Jun 22nd, 2017

Although it’s easier than ever to get annual (and even faster) upgrades, it’s understandable for some people to stick with their phones for as long as they can. After all, the pain of setting one up from scratch is a relevant thorn in many a side, even if the latest technology can offer automation for many of your apps, games, files, and settings.

Plus there’s the whole financial burden of refreshing device payment contracts or that big, scary lump sum for those who don’t like being hooked by long agreements. We feel you.

But that doesn’t mean your phone has to become stale. There are many ways to make your Android phone feel completely new with just a few changes. Today, we’re going to cover not only performance tweaks you can make to keep your phone running fast and feeling fresh but also cosmetic changes that can make it seem like you just bought a brand new phone with exciting new software.

Change Your Wallpaper

Let’s start off with the simplest thing you can do to make your device look fresh: change the wallpaper. It doesn’t have to be some amazing wallpaper with complex shapes or some paradisiacal landscape. Change it to a solid color if that’s your thing. Just change it.

This is like the concept of feng shui, only for your phone. I can’t tell you how many times I’ve looked at my phone and gone “wow, I need something new,” and that something new happened to be just a wallpaper and not a whole new $700 phone. It matters, folks, especially when your wallpaper is likely the first thing that jumps out at you every time you wake your phone up

If you need help finding some good ones, take a look at our Android Wallpaper series, or download an app like Zedge or Muzei and you’ll be well on your way.

Read: 10 Best Android Wallpaper Apps

And Your Ringtones, Too

Just like wallpapers, changing your ringtones could have a profound impact on your experience. For me, there’s something about having a Jarvis-like voice tell me I have new email and messages is simply great.

Clean It

No, really. Clean the actual phone. Take a damp towel and wipe it down. Get a microfiber cloth and whisk those fingerprints away. Make sure you get any dirt and grime off the sides and back. Cleanliness is important.

Pro-Tip: If you’re already half as much a germophobe as Chris is, you can skip this step.

Put A Case On It

We’re taking a page out of Beyonce’s playbook here: if you like it, put a case (or a skin) on it. It’ll change the exterior look, offer some added protection, and may give you a more satisfying or comfortable grip than holding it bare.

And don’t limit yourself to just one case, either. Find yourself a multitude of options to use on any given day depending on how you’re feeling or maybe even to match your outfit. A good case can go a long way in changing how you feel about your phone.

Use a Custom Launcher

It’s time to get down to business with some real changes. I will always maintain that using a custom launcher is one of the best ways to change your outlook on your phone.

It’s your launchpad for, well, everything. You put your frequently used app shortcuts, widgets, and more on your home screen. An app tray gives you your full kit and kaboodle. The home screen is the place you usually go in those times when you powered your phone for a specific reason but by the time you make it through the unlock stop you go bird brain. (Or maybe that’s just me.)

For some people, the default launcher on their phones works plenty fine for their needs, but if you want new looks, a new feel, and new functionality, this is the way to go.

Custom launchers enable a multitude of things:

  • Light theme support
  • Custom icon packs
  • Gestures (swiping down anywhere on my home screen for notifications, and up for Google Search, is awesome)
  • Advanced shortcuts and folders
  • Much more

As for which one you should use, there are plenty, but I recommend either Nova Launcher or Action Launcher 3. Both are ripe with features and share many of the same qualities, but a couple of unique quirks — such as Action Launcher’s ability to view an app’s widget by swiping down on its home screen icon instead of having to put the actual widget on your home screen — may sway you one way or another.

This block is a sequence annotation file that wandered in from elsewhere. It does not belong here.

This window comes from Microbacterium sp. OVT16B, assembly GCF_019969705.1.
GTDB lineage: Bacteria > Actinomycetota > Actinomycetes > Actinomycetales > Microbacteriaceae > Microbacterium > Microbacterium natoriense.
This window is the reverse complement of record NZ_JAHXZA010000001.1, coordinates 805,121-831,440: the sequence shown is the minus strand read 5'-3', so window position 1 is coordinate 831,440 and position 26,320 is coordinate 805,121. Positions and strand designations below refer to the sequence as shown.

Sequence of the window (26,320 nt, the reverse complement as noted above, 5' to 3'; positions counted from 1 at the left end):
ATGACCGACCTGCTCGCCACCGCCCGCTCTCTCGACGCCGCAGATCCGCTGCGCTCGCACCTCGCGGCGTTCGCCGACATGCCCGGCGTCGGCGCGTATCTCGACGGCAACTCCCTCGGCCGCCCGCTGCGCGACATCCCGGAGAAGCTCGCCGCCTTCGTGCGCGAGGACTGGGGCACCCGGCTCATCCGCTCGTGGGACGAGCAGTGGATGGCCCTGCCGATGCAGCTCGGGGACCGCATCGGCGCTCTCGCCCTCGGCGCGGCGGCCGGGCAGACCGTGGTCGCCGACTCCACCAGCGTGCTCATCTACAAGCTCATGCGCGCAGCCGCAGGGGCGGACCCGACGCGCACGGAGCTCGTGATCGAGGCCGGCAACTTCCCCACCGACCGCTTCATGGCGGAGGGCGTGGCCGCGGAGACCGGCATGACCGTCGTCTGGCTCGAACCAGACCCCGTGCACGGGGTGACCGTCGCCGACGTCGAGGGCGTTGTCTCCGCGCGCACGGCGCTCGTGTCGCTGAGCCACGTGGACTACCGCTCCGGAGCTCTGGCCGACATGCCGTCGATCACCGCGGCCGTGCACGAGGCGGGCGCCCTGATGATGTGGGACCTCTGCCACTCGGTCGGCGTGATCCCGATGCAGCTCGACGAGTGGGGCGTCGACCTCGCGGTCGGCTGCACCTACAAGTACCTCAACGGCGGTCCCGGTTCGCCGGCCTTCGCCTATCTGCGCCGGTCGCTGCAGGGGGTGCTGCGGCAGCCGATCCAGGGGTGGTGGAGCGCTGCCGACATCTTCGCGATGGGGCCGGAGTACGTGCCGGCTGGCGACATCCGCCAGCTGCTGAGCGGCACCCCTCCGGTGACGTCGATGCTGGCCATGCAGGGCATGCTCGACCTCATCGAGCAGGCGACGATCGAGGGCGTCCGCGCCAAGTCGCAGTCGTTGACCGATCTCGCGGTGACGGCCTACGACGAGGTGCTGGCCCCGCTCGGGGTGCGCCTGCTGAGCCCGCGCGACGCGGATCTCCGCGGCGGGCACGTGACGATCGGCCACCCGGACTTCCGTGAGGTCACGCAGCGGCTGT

Read: 10 Best Android Launchers for Your Home Screen

Most launchers have a free option, so feel free to try any of them as much as you want to see if it’s right for you (and consider throwing the developers a few dollars if you end up sticking with it).

And a Custom Lock Screen

With Android, it’s possible to change your lock screen to something completely new. There are many custom lock screens out there that’ll give you more customization, show more information, and add more functionality. Like the home screen, the lock screen is a prime starting point for whatever business you have on your phone, whether that’s checking the time or date, quick launching the camera, or going over your latest notifications, so explore some options at Google Play and find one that works for you.

Explore Themes

Many smartphone OEMs are building in theme support for their phones. Samsung, HTC, LG, and many more have growing selections of themes thanks to third-party developers.

I recall growing really hateful of Samsung’s default TouchWiz look on my old Galaxy S6 (who hasn’t?), so a quick trip to the Galaxy Apps Store got me well on my way with a more Nexus-like theme. Combining that with a custom Action Launcher 3 setup made me forget Samsung even had a hand in making the thing.

Free Up Some Space

I wouldn’t be surprised if you’re a bit tight on space after even just a few months of owning a phone, let alone a year or more. Between the OS appropriating a good chunk of your storage for its needs, all your apps, and the cache they can generate — plus general files such as your camera shots and music — you’ll want to find some extra space somewhere.

While extra space doesn’t always necessarily make your device feel any more or less new than the first day you bought it, it will help if you’re filled to the brim as the OS will have a less hard time moving data around. And, of course, more space means your apps can cache more data, which ultimately means they run faster.

Here are a few things you can do to get some of your space back:

  • Back your photos and videos up to the cloud. Thankfully, services like Google Photos make this extremely easy, allowing you to retain an archive of your memories without those memories being the bane of your storage’s existence. Of course, skip this step if you simply don’t trust the cloud.
  • Periodically clear app cache. This step might actually sound counterproductive, because cache is used to help your device perform faster (and thus, getting rid of said cache could go against that whole “like new” feeling you’re after). No matter: just like the old mantra “when you gotta go, you gotta go,” when you need space, you need space. Clearing cache could free up hundreds of megabytes — if not gigabytes — worth of space if you’re in a pinch.